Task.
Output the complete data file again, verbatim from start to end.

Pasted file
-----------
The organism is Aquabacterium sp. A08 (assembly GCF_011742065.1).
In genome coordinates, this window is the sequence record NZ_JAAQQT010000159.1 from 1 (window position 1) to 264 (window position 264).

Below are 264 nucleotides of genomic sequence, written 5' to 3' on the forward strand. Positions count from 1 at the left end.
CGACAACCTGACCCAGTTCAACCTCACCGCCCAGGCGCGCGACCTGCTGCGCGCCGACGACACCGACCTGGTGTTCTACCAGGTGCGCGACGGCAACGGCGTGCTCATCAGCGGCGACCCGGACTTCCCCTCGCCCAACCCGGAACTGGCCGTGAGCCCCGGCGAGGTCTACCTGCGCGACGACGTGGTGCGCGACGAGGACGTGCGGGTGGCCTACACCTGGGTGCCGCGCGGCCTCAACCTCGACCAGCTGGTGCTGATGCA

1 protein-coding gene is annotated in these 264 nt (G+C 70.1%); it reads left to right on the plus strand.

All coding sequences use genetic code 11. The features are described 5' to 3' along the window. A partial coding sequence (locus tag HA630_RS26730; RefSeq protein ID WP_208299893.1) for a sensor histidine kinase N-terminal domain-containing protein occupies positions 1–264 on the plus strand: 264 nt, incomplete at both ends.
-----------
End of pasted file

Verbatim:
The organism is Aquabacterium sp. A08 (assembly GCF_011742065.1).
In genome coordinates, this window is the sequence record NZ_JAAQQT010000159.1 from 1 (window position 1) to 264 (window position 264).

Below are 264 nucleotides of genomic sequence, written 5' to 3' on the forward strand. Positions count from 1 at the left end.
CGACAACCTGACCCAGTTCAACCTCACCGCCCAGGCGCGCGACCTGCTGCGCGCCGACGACACCGACCTGGTGTTCTACCAGGTGCGCGACGGCAACGGCGTGCTCATCAGCGGCGACCCGGACTTCCCCTCGCCCAACCCGGAACTGGCCGTGAGCCCCGGCGAGGTCTACCTGCGCGACGACGTGGTGCGCGACGAGGACGTGCGGGTGGCCTACACCTGGGTGCCGCGCGGCCTCAACCTCGACCAGCTGGTGCTGATGCA

1 protein-coding gene is annotated in these 264 nt (G+C 70.1%); it reads left to right on the plus strand.

All coding sequences use genetic code 11. The features are described 5' to 3' along the window. A partial coding sequence (locus tag HA630_RS26730; RefSeq protein ID WP_208299893.1) for a sensor histidine kinase N-terminal domain-containing protein occupies positions 1–264 on the plus strand: 264 nt, incomplete at both ends.